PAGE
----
The only conclusion I’ve been able to reach is that, quite frankly, developers just don’t give a shit. Sounds harsh, but then again so is including sub-standard voice-acting in a game that, in all other regards, seems pretty damn impressive. How so much attention can be lavished on the visuals, sound, design, gameplay and every other aspect of a triple-A title when so little care has gone into how a game’s characters vocally interact with each other, and further engage the player is beyond me.

In the video, Casey Hudson (BioWare’s project director for Mass Effect) says that their aim was to achieve a sense of immersion in a classic science-fiction environment in a cinematic way. If you were deaf or couldn’t otherwise understand English, they would have succeeded – in my opinion, with the kind of dialog and voice-acting taking place in Mass Effect as evidenced by this video, true immersion will be near-impossible to achieve. Which is a damn shame, considering how much love they’ve poured into the other aspects of the game that will no doubt have a more profound financial impact on Mass Effect’s success. When will developers start taking voice-acting and decent scriptwriting seriously?

Or is it me? Am I just expecting too much?

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A Brave New World

Dare to imagine, if you will, a world where affordable haute cuisine is as commonplace as junk food, where every local movie theater is screening intelligent, challenging films and not just movies, and where games are considered art and nothing as low as mere ‘entertainment’.  This seems to be the world that John Lanchester is secretly wishing for every time he happens to glance upwards and observe debris from comets entering the earth’s atmosphere, in this article as reported by the guys at Joystiq.

Whilst I am genuinely trying to limit the numbers of purely reactionary posts that appear here, I felt compelled to comment on the stark contrast between his obvious skill as a writer, and the staggering naivete of the article.

I should probably make it clear at this point that whilst I would dearly like see more games like Okami and Shadow of the Colossus hit the shelves and prove popular with gamers on a scale comparable with titles like GTA, the chances of this transpiring in reality are similar to Uwe Boll’s chances of making a decent video game adaptation.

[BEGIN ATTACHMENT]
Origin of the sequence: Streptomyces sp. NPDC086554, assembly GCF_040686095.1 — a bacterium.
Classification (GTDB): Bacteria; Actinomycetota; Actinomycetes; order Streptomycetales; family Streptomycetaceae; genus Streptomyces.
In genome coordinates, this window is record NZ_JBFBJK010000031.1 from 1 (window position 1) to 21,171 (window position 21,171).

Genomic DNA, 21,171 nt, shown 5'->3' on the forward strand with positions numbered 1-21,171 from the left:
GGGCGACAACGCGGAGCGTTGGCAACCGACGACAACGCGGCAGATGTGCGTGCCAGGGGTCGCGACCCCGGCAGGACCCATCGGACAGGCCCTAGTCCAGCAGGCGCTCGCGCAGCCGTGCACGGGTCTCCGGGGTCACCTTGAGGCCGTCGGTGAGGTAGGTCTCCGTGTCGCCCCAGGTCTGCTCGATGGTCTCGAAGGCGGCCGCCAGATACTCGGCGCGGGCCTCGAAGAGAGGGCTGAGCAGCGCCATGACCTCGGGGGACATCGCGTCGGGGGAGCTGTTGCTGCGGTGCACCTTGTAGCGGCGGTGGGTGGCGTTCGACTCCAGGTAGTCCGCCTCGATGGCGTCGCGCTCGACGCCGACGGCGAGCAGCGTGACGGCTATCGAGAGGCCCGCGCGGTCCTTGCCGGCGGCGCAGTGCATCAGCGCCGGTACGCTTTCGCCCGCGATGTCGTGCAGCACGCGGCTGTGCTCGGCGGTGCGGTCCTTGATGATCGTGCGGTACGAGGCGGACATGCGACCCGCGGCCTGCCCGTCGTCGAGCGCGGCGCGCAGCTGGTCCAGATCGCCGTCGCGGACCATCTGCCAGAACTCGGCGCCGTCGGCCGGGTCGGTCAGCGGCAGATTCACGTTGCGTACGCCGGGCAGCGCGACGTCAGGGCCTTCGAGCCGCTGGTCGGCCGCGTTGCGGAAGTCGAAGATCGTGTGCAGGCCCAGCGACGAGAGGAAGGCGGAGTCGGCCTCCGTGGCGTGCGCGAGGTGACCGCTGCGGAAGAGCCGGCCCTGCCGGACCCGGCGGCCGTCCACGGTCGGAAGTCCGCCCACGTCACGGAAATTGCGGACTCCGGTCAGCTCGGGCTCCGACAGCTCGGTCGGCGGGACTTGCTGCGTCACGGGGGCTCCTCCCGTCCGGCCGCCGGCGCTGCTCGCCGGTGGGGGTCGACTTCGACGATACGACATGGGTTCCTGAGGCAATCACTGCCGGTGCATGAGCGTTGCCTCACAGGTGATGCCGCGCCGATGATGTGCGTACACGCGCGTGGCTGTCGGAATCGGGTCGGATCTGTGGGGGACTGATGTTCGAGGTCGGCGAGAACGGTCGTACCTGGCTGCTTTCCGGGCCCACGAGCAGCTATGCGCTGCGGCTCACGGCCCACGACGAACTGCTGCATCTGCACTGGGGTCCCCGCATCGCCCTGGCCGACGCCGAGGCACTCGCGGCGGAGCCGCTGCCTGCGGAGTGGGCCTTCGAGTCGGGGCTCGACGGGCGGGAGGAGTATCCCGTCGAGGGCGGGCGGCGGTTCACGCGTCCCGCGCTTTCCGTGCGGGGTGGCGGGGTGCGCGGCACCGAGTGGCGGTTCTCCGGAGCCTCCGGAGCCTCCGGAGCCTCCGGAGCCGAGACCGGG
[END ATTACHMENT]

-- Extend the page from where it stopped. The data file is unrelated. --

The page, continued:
Lanchester’s article is also marred by questionable research, in that not only does he count each individual direction of the D-Pad on the DualShock controller as a ‘button’, but he also manages to overlook the true perspective of Rockstar title Bully, relying on common media misconceptions rather than any first-hand investigation into the game’s content.  He also succeeds in making sweeping generalizations regarding gamers due to the manual dexterity supposedly required to operate a DualShock controller; “A ‘DualShock’ controller of the type used in the Playstation 2 has 16 buttons and levers, and the game uses all of them, many simultaneously. The old, slow or time-poor need not bother.”  Disappointing, John.

Perhaps the fact that games’ considerable potential as an art form is constantly overshadowed by cold-blooded commercialism has left me bitter and jaded, or perhaps I’m just tired of reading articles like this one – with companies like EA and Microsoft still firmly in control of the market with titles like Madden ’08 and Halo 3, the lofty dreams of high-brow intellectualism in games imagined in Lanchester’s article is, sadly, still a long way away.

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Namco – 2 : Blizzard – 1

Following on from my previous post, after I began flirting with Pacman I began to consider the implications of my new gaming habits on the future of gaming, Nintendo’s seemingly-unstoppable rampage of commercial success and just what you need to develop and nurture a healthy, solid relationship with a good game that you can take home to meet your mom.

It was only whilst watching one of the most recent videos of upcoming PS3 title Lair that it occured to me just how disappointed I’d be if I were a PS3 owner. I mean seriously – this is it? This is the future of interactive entertainment? Whilst I respect the guys at Factor 5 greatly for their hard work on Lair and their older titles (everyone remember Turrican?), and whilst I also appreciate the difficulties in initially succeeding to utilize new hardware to it’s fullest potential (issues of actual game design aside), this just won’t cut it I’m afraid, guys. For the purposes of actually making a point, I’ll be using my original examples of World of Warcraft and Pacman and rest assured – I will get there in the end.

One of the immediate differences between the two that became quickly apparent to me was the differing AI of the enemies. Whilst playing WoW recently, I began to grow impatient with the fact that, despite the huge battle taking place mere feet away from them, the other groups of orcs in Blackrock Spire will casually stand around, no doubt discussing job security in light of Warhammer: Age of Reckoning’s impending release whilst our heroic band of warriors and mages laid waste to their ranks – slowly, methodically and right in front of them. As I mentioned, game mechanics have to be considered – it’s not like I want the whole dungeon to open their collective cans of whoop ass on us simultaneously like some nightmarish kegger populated by fantastic creatures in place of drunken frat boys – yet it merely serves as yet another thing that you can’t help but notice during play, and also serves to bring you out of the immersive game atmosphere Blizzard strive so hard to create.